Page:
Rs-5 meal idea mocked in hospitals

Rs-5 meal idea mocked in hospitals

 Forget the availability of a meal for Rs 5 in Delhi, as claimed by Congress leader Rasheed Masood. Even Raj Babbar’s claim of food available for Rs 12 a plate in Mumbai is a distant dream at the government hospitals in Delhi, where food is provided at a subsidy in the canteens.

A reality check by Deccan Herald in the capital’s public hospitals on Saturday found that a person needs to shell out an average of Rs 80 daily to focus on treatment instead of worrying about daily food.

Since a meal for Rs 5 seemed ridiculous, considering that a glass of water at the stalls cost Rs 2 and a couple of sips of tea in mini-cups cost Rs 5, we decided to look for a meal costing Rs 15 in order to give us flexibility and some choice. Since filling the stomach was a priority, taste, nutrition and hygiene was not even on the radar.

The public canteen at Guru Teg Bahadur Hospital offered almost nothing for this paltry sum. Only a bread “pakoda” and a cup of tea could be bought for this amount. A “thali” consisting of rice, four “chapatis”, vegetables and watery “dal” cost Rs 30.

“Ask the government to bring down our rent from Rs 2 lakh to Rs 200, and then we will think of providing you meals for Rs 10,” was the rude response of Ashu, the manager of the canteen.

We were met with mockery each time we asked anyone for an eatery within our budget.

At the Swami Dayanand Hospital, we were in for a ruder shock. There was no provision for a formal canteen, and patients and their relatives had to make do with a small stall that offered patties, burgers and sandwiches. The cheapest item were patties at Rs 10 apiece.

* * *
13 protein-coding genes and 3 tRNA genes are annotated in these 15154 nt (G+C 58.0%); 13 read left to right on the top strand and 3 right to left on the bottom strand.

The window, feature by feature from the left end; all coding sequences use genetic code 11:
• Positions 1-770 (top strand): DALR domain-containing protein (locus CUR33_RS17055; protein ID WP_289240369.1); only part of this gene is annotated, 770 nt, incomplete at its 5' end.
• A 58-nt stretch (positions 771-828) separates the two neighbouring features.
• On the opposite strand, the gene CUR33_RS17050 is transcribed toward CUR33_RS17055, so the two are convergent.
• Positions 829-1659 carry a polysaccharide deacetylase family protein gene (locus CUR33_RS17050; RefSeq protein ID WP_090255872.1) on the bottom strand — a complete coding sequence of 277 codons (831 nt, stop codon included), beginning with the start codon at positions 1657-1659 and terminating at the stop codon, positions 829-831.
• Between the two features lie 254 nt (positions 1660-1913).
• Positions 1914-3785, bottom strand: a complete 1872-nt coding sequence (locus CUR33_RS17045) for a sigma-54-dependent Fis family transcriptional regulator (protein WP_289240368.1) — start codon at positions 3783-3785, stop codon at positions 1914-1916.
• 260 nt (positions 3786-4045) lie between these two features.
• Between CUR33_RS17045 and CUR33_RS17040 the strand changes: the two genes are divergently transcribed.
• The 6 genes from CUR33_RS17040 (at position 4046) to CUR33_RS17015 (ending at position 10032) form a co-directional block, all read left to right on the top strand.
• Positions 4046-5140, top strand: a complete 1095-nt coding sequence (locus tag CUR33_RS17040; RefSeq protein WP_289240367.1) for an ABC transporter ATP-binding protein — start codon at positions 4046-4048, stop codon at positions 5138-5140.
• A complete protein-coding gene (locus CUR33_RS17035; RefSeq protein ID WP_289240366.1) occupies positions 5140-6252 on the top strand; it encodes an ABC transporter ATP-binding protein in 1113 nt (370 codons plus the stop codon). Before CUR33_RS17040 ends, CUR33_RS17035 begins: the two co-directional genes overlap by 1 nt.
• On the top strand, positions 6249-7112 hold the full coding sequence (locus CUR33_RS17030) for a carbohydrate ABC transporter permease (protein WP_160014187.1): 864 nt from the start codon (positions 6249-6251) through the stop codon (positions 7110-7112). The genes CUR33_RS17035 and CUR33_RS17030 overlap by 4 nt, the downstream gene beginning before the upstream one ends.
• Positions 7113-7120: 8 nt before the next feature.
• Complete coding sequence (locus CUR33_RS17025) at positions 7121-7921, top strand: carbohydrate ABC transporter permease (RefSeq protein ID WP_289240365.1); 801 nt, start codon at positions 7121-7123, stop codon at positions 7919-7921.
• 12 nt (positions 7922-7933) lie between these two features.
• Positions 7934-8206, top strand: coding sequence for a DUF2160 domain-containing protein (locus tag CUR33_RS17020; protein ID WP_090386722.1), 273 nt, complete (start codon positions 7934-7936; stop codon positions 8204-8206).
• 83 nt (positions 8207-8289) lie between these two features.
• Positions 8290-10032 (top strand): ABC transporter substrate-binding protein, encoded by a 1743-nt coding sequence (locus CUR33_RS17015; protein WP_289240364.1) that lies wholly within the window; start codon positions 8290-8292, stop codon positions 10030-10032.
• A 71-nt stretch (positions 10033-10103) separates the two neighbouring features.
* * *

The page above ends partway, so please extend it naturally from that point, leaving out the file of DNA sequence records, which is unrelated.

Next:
AIIMS and Safdarjung Hospital in south Delhi, which draw the most patients, were no better. A meal at AIIMS, with a couple of floating nutrelas and watery “dal”, cost Rs 25.

It must be mentioned here that most of these hospitals had much better canteens for the staff, with cheaper food.

The canteen at GB Pant Hospital in central Delhi had meals, but they were way beyond our budget. A plate of only “dal” and rice cost Rs 20. More decent meals cost Rs 30-40.

Finally we found some relief at the Lok Nayak Hospital, where four tiny “pooris” and some vegetables could be obtained for Rs 10 and a meal with rice for Rs 20.

“I am happy for my cousin who is admitted to hospital. At least he gets free meals,” said Raj Babu, relative of a patient admitted at the hospital.

Even the basic two-time tea, a breakfast, lunch and dinner costs Babu Rs 80 every day. “Even after that I have to gulp down loads of water,” he said.

We finally had a meal consisting of some rice, “dal”, vegetables and two “chapatis” available within our budget at the Jan Aahar stall outside the hospital and returned to the hospital to top it up with glasses of water.

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